AUSTIN, Texas - A Travis County judge spent Monday preparing to hold what's believed to be the nation's first full jury trial by video-conference.
The trial involves a small, misdemeanor case but it could have a big impact. The verdict will not only decide the case but could provide a landmark decision for the nation's judicial system.
Courthouse access is limited because of the COVID-19 pandemic, so to address that problem, Justice of the Peace Nicholas Chu has been holding video-conference calls for some of his cases.
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"Since March we've been doing Virtual Court Hearings, doing bench trials where a judge decides the facts of the case," Chu said.
On Tuesday, high-tech justice takes another step with a full jury trial. "From the Texas Office of Court Administration, they're telling me that this is probably the first jury trial by Zoom in the world, so we'll see if this is something that we can use as a tool as the pandemic continues," Chu said.
The case is a Class C misdemeanor traffic offense where the penalty is only a fine. Jury selection starts Tuesday morning with a pool of 30 called. For this case, instead of 12, only six people and one alternate will be selected. Those who need a tech upgrade will get loaner equipment.
Chu says that there are concerns with this though, including keeping the jury's attention. "We've picked up some habits that may be acceptable in a work scenario, but may not be acceptable, in a jury scenario, for example, people checking their phones in the middle of meetings, or checking their emails, things like that. So that's my biggest concern, we have the full attention of the jury," he said.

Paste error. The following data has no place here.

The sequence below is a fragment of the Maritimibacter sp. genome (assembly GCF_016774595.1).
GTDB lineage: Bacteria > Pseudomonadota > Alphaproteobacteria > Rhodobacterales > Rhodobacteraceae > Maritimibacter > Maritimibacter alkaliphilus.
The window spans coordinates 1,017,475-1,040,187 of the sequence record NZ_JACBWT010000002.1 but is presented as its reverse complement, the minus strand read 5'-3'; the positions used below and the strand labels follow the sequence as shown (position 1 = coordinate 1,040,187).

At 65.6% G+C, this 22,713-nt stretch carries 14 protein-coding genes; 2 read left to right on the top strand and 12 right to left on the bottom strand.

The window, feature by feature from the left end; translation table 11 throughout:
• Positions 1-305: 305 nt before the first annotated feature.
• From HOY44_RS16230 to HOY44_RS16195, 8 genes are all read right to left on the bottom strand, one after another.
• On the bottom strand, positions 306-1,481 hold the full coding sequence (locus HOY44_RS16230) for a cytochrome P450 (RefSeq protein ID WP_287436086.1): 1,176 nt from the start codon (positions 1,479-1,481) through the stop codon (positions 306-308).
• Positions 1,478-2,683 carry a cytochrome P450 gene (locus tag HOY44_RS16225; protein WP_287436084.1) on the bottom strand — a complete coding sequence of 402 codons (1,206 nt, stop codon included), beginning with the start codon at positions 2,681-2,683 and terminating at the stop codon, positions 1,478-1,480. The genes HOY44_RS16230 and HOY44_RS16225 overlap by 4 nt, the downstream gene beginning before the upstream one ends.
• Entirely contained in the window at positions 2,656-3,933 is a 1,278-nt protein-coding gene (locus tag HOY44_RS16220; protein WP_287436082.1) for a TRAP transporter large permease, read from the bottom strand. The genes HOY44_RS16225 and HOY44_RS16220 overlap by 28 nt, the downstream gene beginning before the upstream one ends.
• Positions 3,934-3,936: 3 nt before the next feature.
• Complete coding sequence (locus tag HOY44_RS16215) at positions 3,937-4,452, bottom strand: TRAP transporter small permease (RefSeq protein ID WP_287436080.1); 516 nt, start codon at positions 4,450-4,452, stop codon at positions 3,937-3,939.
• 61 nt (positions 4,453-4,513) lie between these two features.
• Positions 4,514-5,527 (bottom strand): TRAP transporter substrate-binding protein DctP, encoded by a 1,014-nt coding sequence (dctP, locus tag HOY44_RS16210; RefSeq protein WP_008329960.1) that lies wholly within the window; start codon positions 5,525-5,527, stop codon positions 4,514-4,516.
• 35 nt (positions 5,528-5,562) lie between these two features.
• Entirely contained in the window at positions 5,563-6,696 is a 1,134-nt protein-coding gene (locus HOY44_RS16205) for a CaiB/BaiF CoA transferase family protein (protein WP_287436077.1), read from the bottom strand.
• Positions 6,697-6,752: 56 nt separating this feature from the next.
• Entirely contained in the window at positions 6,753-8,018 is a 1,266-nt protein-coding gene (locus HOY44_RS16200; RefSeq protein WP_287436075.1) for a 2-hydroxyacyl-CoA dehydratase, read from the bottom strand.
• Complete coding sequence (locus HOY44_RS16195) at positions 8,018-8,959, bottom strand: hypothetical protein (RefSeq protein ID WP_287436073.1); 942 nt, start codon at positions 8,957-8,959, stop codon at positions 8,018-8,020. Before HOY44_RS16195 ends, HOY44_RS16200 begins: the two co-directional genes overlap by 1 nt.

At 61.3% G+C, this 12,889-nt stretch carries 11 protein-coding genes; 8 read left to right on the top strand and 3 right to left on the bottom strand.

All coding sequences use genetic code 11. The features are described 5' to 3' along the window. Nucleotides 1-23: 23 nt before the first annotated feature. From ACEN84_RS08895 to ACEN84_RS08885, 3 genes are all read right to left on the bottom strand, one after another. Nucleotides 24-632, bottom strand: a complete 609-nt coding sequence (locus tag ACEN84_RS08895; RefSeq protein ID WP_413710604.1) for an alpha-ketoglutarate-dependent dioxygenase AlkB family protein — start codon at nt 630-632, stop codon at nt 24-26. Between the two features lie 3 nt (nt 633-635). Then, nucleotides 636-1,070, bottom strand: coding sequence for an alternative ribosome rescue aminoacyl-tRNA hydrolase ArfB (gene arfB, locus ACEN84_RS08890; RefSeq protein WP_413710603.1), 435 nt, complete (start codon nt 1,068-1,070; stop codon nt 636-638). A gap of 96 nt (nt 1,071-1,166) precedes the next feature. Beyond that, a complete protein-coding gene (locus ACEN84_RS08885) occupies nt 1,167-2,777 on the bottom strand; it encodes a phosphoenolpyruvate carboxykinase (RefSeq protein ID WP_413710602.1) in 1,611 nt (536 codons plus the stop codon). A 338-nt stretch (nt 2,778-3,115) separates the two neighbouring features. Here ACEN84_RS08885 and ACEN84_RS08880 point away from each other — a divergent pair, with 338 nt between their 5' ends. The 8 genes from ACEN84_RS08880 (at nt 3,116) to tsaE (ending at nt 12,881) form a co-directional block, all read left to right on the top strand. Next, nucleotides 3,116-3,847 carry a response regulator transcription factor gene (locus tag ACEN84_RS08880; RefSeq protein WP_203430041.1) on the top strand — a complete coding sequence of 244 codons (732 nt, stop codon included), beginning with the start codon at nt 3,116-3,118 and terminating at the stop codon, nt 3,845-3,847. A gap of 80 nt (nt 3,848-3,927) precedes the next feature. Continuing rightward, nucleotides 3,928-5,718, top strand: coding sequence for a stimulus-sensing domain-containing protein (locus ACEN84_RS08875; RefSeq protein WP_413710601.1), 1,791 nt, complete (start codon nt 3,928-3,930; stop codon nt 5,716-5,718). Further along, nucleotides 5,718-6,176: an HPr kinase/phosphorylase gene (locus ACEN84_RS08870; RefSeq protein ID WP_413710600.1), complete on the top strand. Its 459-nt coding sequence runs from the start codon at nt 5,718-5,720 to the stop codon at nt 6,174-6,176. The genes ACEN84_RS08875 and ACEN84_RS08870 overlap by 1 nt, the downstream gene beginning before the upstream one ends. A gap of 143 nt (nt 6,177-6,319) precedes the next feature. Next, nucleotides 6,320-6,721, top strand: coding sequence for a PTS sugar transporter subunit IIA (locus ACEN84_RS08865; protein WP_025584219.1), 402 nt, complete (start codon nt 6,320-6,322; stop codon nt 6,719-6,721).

Chu says there have also been protections put in place to prevent hackers from interrupting the court proceedings.
"We've followed all of the recommendations from the Office of Court Administration that includes certain kinds of settings with this, and also protecting the link with passwords in it and making sure only those who have that link, have it," he said.
A YouTube channel will provide public access to the courtroom.
Mary Rose, a University of Texas at Austin sociology professor who specializes in jury decision making and jury trials, says she is "cautiously optimistic" and that she likes how the county is trying to move cases forward but is not convinced this is the way forward after COVID-19.
"After we see how this one goes, we will know so much more, we will know whether it does or does not save time for example, If it's not, It obviously saves people time getting to the courthouse but I don't know if the actual proceedings and deliberations will be time savers, particular is you are having technical difficulties," Rose said.
Both Rose and Judge Chu agree it is too soon to hold video conference calls for major felony trials.
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